Feature Stories

Epicenter for Life Sciences

State-of-the-art facility puts the Institute for Applied Life Sciences on the map
  • Photo: microshot of biophysical characterization equipment.

IALS manages 30 core equipment facilities, available both to academic researchers and industry partners.

On October 21, a series of technical talks and building tours gave the general public a first look at the new state-of-the-art facilities at UMass Amherst’s Institute for Applied Life Sciences (IALS), a 65,000-square-foot site supporting world-class research and development. IALS aims to translate fundamental discoveries made on campus into novel candidate medical devices, biomolecules, and delivery vehicles that benefit human health.

The Institute offers a wide variety of tools needed to conduct research and development within one building. Moreover, it is advancing the university’s educational and economic development missions through training researchers skilled in the discovery, development, and manufacture of medical devices and biomolecules and in life science entrepreneurship.

IALS works in close collaboration with industry partners to combine the best academic innovation with a goal-directed focus on delivering commercially significant products, services, and technologies. It combines deep expertise from more than 175 faculty members associated with five schools and colleges and 28 departments, and is organized as three centers: the Center for Bioactive Delivery, the Models to Medicine Center, and the Center for Personalized Health Monitoring.

IALS manages 30 core equipment facilities, available both to academic researchers and industry partners. Below is a summary of just a few of these.

Biophysical Characterization Facility

This unique, state-of-the-art facility supports the study of interactions between biological macromolecules like proteins, nucleic acids, lipids and their complexes, and small molecule interactions with these macromolecules. It supports both discovery-based research and assay development for translational applications, such as the ability to pursue potential targets for drug discovery. The Biosaxs2000 (pictured in the banner image above) is used to elucidate and analyze crystal structures in proteins.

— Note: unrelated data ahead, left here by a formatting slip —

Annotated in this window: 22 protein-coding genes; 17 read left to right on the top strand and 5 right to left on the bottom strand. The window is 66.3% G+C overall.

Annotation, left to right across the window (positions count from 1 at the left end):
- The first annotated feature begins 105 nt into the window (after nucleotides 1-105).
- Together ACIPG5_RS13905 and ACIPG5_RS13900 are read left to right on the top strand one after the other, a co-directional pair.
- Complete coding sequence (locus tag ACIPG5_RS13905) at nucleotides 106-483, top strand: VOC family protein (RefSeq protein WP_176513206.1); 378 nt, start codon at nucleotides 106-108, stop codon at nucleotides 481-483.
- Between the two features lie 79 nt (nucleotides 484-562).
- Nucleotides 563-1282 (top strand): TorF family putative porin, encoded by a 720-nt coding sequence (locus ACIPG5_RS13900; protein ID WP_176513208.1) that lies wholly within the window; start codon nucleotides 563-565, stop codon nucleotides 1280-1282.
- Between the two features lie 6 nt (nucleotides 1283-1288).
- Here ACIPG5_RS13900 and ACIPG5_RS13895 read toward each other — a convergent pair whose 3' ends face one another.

Sleep Monitoring Laboratory

Equipped for studies assessing sleep and sleep physiology, this laboratory has three rooms that can be used for polysomnography, the gold standard for sleep measurement. On-line sleep monitoring from a central control room allows for manipulations specific to the various sleep stages.

 

Human Magnetic Resonance Center

This facility houses a research-dedicated Siemens Skyra 3T scanner which will greatly expand the capabilities of campus research and beyond. It provides access to state-of-the-art noninvasive imaging and spectroscopy technologies for academic and industry-based research in central and western Massachusetts.

 

Human Motion Laboratory

Designed and equipped for the assessment of human movement (with or without robotic assistance) and the evaluation of wearable technologies, the Human Motion Laboratory is a large open space within the Human Testing Center. It supports a variety of studies evaluating the effects and interactions of human motion with sensors and behavior, sleep, aerobic fitness, strength, body composition, and muscle function. The lab is equipped with nine high-speed infrared motion-analysis cameras, three force platforms, and a collaborative robot arm.

 

Nikon Center of Excellence

This facility provides powerful resources for imaging cellular and biomaterials. It houses state-of-the-art equipment including a two-photon microscope, a resonant scanning confocal microscope, a spectral confocal microscope, a high-content microscope for automated imaging, and a FLIM-enabled microscope. Mammalian cell culture facilities are available as well as other routine needs for biological imaging. The facility is one of only six designated Nikon Centers of Excellence providing unique opportunities for training, demonstration, instrument development, and research.